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Chris Gampat The Phoblographer Olympus OMD EM5 Mk II first impressions product photos (6 of 10)ISO 1001-80 sec at f - 2.8

Hey folks,

Just a quick update to our Olympus OMD EM5 Mk II first impressions. We have added in lots more JPEG samples in addition to lots of high ISO images shot at ISO 5000 (the highest ISO setting that isn’t an extension.)

Go check it out!

Mary and Tommy Sutor's Wedding Batch 2 (127 of 149)ISO 64001-30 sec at f - 2.8

Some of the best photos that you’ll create while shooting a wedding are the candids. These are the ones that will make someone’s jaw drop or make the happy couple cry.

The folks over at SLR Lounge created a video about shooting better candids in a photojournalistic style. One of the biggest tips: move around. Moving around and not staying in one spot gives you lots of different angles to work with and different compositions. Pye explains it a bit more both in their article and in the video below.

Want more wedding tips? We’re currently running feature interviews with a specially curated list of wedding photographers who have a lot more tips to offer:

Evan Rich: on being a fly on the wall at a wedding, which is basically why Pye is trying to teach though with a different perspective.

Gillespie: a Fine Art approach to weddings.

Calvin Hobson: A military vet turned wedding photographer who persevered through the initial hardships like no other.

Joshua Kane: The business behind being a wedding photographer, and how little he actually shoots.

Eric McFarland: Posing large groups at weddings

Pat Brownewell: Shooting weddings with film and how much work goes into a single photo.

Angie Candella: Posing a bride

Dylan and Sara: Wedding photography marketing mavens.

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Photo by Lou Manna. Used with permission.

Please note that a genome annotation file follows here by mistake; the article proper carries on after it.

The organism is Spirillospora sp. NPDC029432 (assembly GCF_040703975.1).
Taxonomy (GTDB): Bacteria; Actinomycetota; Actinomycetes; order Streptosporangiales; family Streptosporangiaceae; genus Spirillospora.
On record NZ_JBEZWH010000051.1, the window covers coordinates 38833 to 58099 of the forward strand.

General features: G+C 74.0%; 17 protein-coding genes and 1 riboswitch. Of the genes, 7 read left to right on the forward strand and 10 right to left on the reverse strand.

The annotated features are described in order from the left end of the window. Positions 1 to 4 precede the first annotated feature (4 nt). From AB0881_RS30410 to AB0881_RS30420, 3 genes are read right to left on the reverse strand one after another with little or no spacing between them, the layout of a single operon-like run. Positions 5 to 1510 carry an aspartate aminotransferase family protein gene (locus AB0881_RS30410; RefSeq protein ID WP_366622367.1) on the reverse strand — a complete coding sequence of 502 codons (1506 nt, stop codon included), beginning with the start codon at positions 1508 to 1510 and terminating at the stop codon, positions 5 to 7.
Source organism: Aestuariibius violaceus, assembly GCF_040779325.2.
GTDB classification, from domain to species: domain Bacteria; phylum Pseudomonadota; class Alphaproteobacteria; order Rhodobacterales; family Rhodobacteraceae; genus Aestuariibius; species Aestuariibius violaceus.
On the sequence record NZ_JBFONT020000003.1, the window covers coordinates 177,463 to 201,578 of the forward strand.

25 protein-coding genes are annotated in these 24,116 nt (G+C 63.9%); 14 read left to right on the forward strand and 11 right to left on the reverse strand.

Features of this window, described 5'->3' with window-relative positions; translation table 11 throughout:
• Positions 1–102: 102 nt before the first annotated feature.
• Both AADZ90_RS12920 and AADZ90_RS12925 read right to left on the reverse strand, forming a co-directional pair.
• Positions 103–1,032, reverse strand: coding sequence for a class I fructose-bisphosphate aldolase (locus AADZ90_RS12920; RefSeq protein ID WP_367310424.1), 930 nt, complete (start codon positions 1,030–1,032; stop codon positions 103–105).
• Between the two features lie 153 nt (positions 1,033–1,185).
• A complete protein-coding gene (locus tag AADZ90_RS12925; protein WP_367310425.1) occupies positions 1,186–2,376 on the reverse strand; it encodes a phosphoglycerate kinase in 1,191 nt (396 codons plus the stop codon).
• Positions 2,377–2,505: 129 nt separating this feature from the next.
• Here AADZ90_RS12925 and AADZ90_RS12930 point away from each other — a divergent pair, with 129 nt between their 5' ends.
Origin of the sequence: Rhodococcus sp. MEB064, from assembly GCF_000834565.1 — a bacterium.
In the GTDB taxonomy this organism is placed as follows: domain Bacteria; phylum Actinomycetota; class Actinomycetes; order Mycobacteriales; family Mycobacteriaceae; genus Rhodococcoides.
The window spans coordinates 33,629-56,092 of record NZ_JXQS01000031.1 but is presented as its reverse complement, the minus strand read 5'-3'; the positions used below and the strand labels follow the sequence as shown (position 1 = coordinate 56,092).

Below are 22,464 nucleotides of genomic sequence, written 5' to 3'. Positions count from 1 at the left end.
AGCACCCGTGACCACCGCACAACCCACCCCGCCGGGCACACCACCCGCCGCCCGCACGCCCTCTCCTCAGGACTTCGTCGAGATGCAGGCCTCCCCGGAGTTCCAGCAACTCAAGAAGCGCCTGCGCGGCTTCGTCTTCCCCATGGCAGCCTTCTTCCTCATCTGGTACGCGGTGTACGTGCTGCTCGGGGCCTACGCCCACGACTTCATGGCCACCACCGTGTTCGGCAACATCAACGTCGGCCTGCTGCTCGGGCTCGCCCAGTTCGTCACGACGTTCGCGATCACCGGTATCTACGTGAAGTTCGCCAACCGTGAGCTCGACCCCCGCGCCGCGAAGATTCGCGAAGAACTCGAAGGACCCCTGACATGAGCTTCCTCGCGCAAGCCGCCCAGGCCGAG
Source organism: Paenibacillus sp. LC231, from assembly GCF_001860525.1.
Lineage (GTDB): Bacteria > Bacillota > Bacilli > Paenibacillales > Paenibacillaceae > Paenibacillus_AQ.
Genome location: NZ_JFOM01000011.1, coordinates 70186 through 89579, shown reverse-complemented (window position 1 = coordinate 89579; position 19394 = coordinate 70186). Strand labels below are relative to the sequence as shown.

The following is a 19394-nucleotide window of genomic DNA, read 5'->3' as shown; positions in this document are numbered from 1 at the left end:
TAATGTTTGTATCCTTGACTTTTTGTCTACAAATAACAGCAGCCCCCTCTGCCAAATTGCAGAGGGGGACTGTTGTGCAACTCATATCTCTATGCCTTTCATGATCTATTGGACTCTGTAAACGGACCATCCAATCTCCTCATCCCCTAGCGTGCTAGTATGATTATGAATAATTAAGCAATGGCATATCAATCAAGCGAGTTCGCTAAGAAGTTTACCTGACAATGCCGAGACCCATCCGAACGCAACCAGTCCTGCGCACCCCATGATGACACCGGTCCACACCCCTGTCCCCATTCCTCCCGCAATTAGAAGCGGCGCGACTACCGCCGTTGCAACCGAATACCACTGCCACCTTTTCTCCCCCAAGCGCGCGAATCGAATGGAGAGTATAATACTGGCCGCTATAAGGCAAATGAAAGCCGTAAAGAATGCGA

Photo by Lou Manna. Used with permission.

With America’s Thanksgiving almost upon us, it’s ony obvious that you’ll be getting photos of someone’s turkey in your social media streams. Creating the photo that stands out amongst the herd though has to do with, well, literally creating it. Simply capturing the moment sometimes isn’t enough. And for that, we turned to four well known professional food photographers that we’ve interviewed previously.

Here’s what four professional food photographers have to say about how to get the perfect Thanksgiving turkey photos.


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Two Flamingos

All images by Gray Malin. Used with permission.

Not many people choose to venture to the Arctic–but if they did then they’d surely try to bring something to remind them of warmer times. That’s part of the influence of Gray Malin’s Antarctica: the White Continent. Gray used juxtaposition to make summery items stand out amongst the ice floes, glaciers, and the barren snow.

We talked to Gray about travelling to the Arctic, the idea and inspiration behind the project, and location scouting in the frigid cold.

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Editor’s Note: This post was originally published on Japan Camera Hunter. It has been republished with their permission and Daniel Schafer’s.

Daniel Schaefer shares with us his thoughts and experiences on developing the right kit for telling your story. A great look at how different focal lengths can change the narrative. Check it out.

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All images by Magda Biernat. Used with permission. © Magda Biernat courtesy the artist and Robert Klein Gallery

What would possess you to go to the cold? If you’re photographer Magda Biernat, then it’s all about having a fascination with structures. Magda is a fellow Magnum Photos alumni (I worked under her for a special project) and has since continued to work on her photography and display it at galleries. Her Adrift series is a compilation of work done in some of the coldest places on Earth that involved capturing stunning images of glaciers and Inupiat eskimo huts.

We talked to Magda about the challenges of shooting in the cold, the logistics, and the biggest scare about doing work like this.



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